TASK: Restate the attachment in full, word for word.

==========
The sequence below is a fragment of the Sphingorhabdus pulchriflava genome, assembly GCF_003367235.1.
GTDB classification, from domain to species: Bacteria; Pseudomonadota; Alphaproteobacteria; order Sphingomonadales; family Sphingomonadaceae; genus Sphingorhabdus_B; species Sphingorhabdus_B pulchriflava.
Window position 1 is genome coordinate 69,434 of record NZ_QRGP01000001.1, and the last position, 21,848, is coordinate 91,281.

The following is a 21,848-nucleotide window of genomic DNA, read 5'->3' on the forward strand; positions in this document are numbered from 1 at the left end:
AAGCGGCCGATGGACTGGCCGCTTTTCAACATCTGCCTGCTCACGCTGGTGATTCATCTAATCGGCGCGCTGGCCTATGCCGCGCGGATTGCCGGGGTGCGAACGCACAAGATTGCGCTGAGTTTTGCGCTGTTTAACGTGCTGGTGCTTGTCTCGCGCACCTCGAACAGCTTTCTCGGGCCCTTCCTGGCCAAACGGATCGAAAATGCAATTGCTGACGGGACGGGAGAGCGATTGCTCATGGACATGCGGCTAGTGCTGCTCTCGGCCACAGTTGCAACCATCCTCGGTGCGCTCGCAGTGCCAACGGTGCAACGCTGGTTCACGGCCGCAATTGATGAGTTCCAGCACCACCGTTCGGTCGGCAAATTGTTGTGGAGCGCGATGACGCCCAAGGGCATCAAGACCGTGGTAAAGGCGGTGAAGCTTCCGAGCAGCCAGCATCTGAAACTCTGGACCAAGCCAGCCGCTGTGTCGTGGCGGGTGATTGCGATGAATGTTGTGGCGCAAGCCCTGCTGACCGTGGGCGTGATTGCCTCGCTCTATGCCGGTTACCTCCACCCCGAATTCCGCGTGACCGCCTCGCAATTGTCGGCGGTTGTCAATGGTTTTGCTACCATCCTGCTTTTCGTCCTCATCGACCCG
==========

The sequence below is a fragment of the Sphingorhabdus pulchriflava genome, assembly GCF_003367235.1.
GTDB classification, from domain to species: Bacteria; Pseudomonadota; Alphaproteobacteria; order Sphingomonadales; family Sphingomonadaceae; genus Sphingorhabdus_B; species Sphingorhabdus_B pulchriflava.
Window position 1 is genome coordinate 69,434 of record NZ_QRGP01000001.1, and the last position, 21,848, is coordinate 91,281.

The following is a 21,848-nucleotide window of genomic DNA, read 5'->3' on the forward strand; positions in this document are numbered from 1 at the left end:
AAGCGGCCGATGGACTGGCCGCTTTTCAACATCTGCCTGCTCACGCTGGTGATTCATCTAATCGGCGCGCTGGCCTATGCCGCGCGGATTGCCGGGGTGCGAACGCACAAGATTGCGCTGAGTTTTGCGCTGTTTAACGTGCTGGTGCTTGTCTCGCGCACCTCGAACAGCTTTCTCGGGCCCTTCCTGGCCAAACGGATCGAAAATGCAATTGCTGACGGGACGGGAGAGCGATTGCTCATGGACATGCGGCTAGTGCTGCTCTCGGCCACAGTTGCAACCATCCTCGGTGCGCTCGCAGTGCCAACGGTGCAACGCTGGTTCACGGCCGCAATTGATGAGTTCCAGCACCACCGTTCGGTCGGCAAATTGTTGTGGAGCGCGATGACGCCCAAGGGCATCAAGACCGTGGTAAAGGCGGTGAAGCTTCCGAGCAGCCAGCATCTGAAACTCTGGACCAAGCCAGCCGCTGTGTCGTGGCGGGTGATTGCGATGAATGTTGTGGCGCAAGCCCTGCTGACCGTGGGCGTGATTGCCTCGCTCTATGCCGGTTACCTCCACCCCGAATTCCGCGTGACCGCCTCGCAATTGTCGGCGGTTGTCAATGGTTTTGCTACCATCCTGCTTTTCGTCCTCATCGACCCG